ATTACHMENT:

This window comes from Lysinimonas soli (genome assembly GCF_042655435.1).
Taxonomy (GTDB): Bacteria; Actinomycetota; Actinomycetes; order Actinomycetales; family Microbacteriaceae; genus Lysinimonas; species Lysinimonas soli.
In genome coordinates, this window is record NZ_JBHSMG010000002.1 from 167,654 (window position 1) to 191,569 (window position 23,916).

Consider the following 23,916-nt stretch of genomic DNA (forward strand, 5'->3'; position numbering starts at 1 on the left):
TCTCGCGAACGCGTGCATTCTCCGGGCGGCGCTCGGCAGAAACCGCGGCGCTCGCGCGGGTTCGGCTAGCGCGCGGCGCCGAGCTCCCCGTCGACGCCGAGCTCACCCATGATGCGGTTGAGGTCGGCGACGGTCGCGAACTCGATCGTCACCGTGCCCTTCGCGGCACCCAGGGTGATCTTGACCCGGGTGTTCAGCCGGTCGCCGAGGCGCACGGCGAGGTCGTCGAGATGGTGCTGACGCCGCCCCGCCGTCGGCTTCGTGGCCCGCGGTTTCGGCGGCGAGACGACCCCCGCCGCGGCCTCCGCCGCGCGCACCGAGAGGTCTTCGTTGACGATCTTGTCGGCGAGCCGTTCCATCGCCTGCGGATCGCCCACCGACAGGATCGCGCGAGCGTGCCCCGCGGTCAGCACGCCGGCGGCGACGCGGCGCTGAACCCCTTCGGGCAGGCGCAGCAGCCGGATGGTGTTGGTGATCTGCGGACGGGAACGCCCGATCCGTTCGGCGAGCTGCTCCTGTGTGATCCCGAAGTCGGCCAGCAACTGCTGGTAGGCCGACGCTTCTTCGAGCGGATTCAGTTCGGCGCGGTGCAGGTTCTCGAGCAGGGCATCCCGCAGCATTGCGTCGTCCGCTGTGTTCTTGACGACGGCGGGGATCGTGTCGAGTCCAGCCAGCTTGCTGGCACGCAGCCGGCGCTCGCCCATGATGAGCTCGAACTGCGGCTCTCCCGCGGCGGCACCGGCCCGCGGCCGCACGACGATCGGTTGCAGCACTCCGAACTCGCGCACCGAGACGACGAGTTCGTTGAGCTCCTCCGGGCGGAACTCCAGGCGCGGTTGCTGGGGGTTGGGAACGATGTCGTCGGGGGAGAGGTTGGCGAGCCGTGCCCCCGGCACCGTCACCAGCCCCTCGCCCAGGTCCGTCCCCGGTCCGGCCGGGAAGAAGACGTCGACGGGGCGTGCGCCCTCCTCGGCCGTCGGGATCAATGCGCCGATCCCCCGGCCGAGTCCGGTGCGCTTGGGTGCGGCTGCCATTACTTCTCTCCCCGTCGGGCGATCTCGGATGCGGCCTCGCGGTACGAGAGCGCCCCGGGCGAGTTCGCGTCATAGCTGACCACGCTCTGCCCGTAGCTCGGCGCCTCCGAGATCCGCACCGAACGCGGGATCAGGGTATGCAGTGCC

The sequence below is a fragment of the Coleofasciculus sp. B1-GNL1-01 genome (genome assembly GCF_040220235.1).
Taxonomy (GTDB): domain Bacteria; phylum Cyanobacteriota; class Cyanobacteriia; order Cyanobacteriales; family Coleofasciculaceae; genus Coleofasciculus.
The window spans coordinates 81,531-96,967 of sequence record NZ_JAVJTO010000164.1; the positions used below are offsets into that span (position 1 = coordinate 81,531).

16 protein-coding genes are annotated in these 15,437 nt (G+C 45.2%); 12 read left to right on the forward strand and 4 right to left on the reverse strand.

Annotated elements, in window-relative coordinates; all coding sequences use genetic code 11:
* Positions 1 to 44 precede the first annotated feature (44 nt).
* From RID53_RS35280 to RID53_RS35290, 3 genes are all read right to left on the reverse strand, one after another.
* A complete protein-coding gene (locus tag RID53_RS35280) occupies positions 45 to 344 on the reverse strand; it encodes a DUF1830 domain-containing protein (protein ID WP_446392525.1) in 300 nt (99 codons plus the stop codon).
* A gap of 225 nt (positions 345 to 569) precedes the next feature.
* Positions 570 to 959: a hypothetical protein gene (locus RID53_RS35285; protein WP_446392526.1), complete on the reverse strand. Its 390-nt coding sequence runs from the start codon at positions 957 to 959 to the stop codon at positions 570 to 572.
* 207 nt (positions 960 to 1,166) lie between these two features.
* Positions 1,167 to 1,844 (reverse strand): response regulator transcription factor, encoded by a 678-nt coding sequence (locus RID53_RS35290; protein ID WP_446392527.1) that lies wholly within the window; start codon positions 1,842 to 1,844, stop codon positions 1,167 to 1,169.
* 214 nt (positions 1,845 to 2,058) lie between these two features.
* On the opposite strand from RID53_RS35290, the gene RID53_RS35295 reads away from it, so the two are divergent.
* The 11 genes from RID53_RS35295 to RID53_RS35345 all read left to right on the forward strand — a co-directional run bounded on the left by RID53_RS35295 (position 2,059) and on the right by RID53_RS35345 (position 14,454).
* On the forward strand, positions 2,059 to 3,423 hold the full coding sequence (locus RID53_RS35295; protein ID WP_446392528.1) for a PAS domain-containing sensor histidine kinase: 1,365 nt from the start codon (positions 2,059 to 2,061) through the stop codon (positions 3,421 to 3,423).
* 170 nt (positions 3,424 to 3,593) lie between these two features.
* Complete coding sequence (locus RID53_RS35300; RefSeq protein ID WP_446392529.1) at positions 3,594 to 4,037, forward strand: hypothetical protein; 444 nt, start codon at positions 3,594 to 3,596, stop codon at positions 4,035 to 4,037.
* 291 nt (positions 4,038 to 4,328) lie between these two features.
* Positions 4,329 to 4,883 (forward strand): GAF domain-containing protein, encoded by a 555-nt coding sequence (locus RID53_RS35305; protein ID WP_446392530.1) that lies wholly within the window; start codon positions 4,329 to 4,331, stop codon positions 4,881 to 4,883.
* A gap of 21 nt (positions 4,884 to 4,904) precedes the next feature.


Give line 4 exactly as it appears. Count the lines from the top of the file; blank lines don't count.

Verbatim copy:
Consider the following 23,916-nt stretch of genomic DNA (forward strand, 5'->3'; position numbering starts at 1 on the left):